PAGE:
It isn't fair? Part 3

What message did George Osborne deliver in his 2014 Budget by making changes to Stamp Duty Land Tax?  Screw the rich? Probably not – it was a political measure designed to pull the rug from under the feet of the Labour party which was then proposing a mansion tax on high end properties.


It may have been an astute political move – but it has left a noticeable strain on the high-end residential property market.


In short George Osborne increased stamp duty land tax from a maximum rate of 7% to 15% and in so doing created the worst property market in London for twenty years. Furthermore, the revenue he predicted it would generate, simply has not materialised.


It is not because buyers have found some fancy way to avoid the tax – they have simply stopped buying and selling!   


The rate of tax affects people’s behaviour. This is a fact Laffer understood, but it seems few Chancellors grasp as they make changes to our tax legislation to score political points!


Arthur Laffer was a supply side economist who drew a bell-shaped curve to show the relationship between tax rates and the amount of revenue collected by governments. The higher the tax rate the fewer people engage in the activity from which the tax is generated – in this case buying and selling residential property.


From the increases in revenue these new rates were expected to generate, the actual revenue generated has fallen woefully short, and this is to ignore the wider perspective.


A fall in the buying and selling of expensive residential property impacts on the businesses which feed off a buoyant high-end housing market; estate agents, architects, interior designers and so on. Furthermore, one stated intention was to lower the price of London’s overheated residential market, but this has not materialised to any great extent.


Our government needs to focus on a tax system which fills our capital city with houses and apartments which are full of people who live in them; they will then be spending in our shops, eating in our restaurants, engaging the services of our plumbers, electricians and carpenters.


So, what would I do to achieve this – ignoring any political objective?


Before April 2014, the highest rate of stamp duty land tax was 7% on all the value of a property worth in excess of £2 million. This was called the ‘slab’ system. After, April 2014, the rate of taxation was at 12% but only on the value in excess of £2million and at the lower rates below. So, for a property worth £2 million before April 2014 £100,000 tax was payable, but if it was worth £2 million and one pound, tax was payable at £140,000 (if owned by an individual and not a second home). However, after April 2014 tax was payable at £153,750 whether on a £2 million property or on a property of £2 million and one pound.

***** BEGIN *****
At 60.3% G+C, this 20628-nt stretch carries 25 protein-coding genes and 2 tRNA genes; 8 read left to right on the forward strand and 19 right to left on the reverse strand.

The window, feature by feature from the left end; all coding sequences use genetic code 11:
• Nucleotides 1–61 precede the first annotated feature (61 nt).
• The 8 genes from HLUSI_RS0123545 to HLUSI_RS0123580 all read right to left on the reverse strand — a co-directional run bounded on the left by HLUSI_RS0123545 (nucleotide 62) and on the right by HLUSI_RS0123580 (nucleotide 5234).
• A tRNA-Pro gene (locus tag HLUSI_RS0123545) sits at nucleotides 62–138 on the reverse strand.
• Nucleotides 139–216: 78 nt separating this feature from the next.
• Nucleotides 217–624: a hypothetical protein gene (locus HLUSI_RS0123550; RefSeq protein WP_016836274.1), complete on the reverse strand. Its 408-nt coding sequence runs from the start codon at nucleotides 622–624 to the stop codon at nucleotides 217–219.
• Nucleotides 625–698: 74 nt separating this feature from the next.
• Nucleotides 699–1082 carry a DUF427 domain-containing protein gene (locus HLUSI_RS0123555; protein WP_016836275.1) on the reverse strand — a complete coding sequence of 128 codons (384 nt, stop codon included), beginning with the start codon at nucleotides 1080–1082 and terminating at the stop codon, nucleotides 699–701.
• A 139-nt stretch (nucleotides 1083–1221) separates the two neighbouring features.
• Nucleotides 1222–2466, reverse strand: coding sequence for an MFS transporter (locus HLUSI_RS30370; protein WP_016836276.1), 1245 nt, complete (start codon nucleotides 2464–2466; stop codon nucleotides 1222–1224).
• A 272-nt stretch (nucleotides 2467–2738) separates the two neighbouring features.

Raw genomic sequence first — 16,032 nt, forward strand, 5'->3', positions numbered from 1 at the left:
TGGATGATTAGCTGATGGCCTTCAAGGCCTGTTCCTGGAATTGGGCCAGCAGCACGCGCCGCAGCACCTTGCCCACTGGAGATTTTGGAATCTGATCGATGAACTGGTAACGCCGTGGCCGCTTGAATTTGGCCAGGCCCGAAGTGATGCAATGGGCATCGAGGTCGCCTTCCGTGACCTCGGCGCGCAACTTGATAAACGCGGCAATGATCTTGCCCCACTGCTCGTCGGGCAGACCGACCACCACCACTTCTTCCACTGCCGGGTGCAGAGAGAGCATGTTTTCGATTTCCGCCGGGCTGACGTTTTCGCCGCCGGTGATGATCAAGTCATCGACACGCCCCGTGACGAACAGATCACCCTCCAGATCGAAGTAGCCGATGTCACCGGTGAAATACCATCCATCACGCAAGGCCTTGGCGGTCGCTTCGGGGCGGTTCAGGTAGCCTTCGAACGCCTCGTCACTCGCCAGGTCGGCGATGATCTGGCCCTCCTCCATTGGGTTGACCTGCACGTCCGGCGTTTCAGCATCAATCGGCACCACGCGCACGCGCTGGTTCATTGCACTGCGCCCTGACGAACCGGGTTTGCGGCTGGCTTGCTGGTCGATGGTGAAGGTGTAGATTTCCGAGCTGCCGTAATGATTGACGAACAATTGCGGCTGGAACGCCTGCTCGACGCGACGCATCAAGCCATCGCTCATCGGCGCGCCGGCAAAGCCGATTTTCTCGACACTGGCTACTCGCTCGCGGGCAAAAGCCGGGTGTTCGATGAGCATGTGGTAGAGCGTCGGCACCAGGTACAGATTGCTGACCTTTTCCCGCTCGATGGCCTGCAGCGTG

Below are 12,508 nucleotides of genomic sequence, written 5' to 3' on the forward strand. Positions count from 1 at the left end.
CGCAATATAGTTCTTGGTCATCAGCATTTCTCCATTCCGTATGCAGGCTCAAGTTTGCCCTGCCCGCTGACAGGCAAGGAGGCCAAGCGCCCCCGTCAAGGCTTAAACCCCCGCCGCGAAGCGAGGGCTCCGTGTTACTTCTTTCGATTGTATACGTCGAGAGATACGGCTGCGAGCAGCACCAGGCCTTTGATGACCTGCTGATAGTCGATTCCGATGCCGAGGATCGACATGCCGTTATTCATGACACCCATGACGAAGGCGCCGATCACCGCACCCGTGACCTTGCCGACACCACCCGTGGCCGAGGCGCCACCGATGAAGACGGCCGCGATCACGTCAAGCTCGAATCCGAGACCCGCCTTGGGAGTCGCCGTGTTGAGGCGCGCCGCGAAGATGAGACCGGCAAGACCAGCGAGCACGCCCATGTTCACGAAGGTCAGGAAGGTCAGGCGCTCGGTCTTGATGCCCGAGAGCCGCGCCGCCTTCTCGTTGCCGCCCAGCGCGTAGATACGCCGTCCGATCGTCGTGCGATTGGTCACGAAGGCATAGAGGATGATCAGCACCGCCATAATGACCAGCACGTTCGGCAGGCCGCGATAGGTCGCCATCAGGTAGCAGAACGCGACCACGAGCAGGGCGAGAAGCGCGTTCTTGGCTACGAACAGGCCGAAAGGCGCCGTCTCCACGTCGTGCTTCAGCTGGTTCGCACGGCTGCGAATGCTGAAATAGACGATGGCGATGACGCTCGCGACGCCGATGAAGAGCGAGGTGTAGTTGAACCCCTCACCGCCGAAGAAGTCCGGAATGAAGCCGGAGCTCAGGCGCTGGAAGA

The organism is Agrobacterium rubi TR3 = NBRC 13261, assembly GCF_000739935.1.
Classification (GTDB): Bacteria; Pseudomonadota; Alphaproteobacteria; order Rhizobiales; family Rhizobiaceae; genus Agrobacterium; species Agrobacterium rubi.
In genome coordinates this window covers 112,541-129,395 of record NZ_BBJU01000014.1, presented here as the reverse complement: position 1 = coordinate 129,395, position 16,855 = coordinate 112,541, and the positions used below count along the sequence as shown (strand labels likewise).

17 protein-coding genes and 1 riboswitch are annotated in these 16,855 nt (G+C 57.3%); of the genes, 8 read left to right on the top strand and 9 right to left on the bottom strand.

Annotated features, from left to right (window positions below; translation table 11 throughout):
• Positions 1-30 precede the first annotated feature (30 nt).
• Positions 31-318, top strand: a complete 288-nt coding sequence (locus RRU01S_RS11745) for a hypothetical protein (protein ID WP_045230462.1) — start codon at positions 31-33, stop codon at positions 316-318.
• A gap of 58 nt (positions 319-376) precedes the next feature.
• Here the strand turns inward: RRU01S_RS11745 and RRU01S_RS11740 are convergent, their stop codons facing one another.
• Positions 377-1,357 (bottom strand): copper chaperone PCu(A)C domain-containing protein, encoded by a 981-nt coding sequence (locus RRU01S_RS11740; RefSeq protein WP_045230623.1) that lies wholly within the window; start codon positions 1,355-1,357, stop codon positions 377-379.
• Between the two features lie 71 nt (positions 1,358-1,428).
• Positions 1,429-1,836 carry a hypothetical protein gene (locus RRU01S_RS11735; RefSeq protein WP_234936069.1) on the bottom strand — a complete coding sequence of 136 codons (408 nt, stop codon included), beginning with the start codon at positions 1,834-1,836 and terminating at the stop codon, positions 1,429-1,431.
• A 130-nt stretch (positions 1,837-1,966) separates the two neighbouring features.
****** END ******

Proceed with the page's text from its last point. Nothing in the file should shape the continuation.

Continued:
George Osborne did well to get rid of the ‘slab’ basis of taxation and lower the rates at the lower end, it removed distortions in the residential property market and has created a buoyant market for the less expensive homes.


However, at the upper end he not only introduced a swingeing high tax rate of 12%, but an increase of 3% on all rates if a residential property was bought through a company or if this was a second home. This puts the top rate of stamp duty land tax to 15%.


The reason for putting up the rate for ownership for a company is because companies do not die – which means no inheritance tax is payable on the death of the owner (in particular if non-UK domiciled).


For second homes, could the reason why George Osborne put up the rate was because he did not want to be seen to be favouring the rich?


Under the current system of stamp duty land tax, however there are many Londoners who now struggle to upgrade for the growing needs of their family or to downsize to provide a first home for their adult kids. This lack of mobility is not fair for those working and living in London. There should be a return to the maximum tax rate of say 7% for UK residents for whom their property is their main or only residence (a term taken from capital gains tax legislation).


Then I would like to see a higher rate for UK residents who want to buy a second home. The rate I would suggest is say 10%.


Finally, I would like to see a third rate of say 12% for all non-UK residents and corporate owners, (other than companies providing buy to let properties which should be charged at the 7% rate).


By lowering the rate at which stamp duty is payable for UK residents, the government would also encourage people who have not been able to sell their high-end properties now to do so. I believe these changes would have a dramatic effect on the demographic in London which could filter through quite quickly.


Ironically, although the stated intention of George Osborne was to lower the prices of London properties for people who work in London and to fill them up with people who wanted to live here, in fact he achieved just the opposite. However, by introducing the above changes, I think we could achieve not only a London full of people who want to live here, a buoyant market both at the high end and low end but also a dramatic increase in revenue!!!


Please let me have your comments.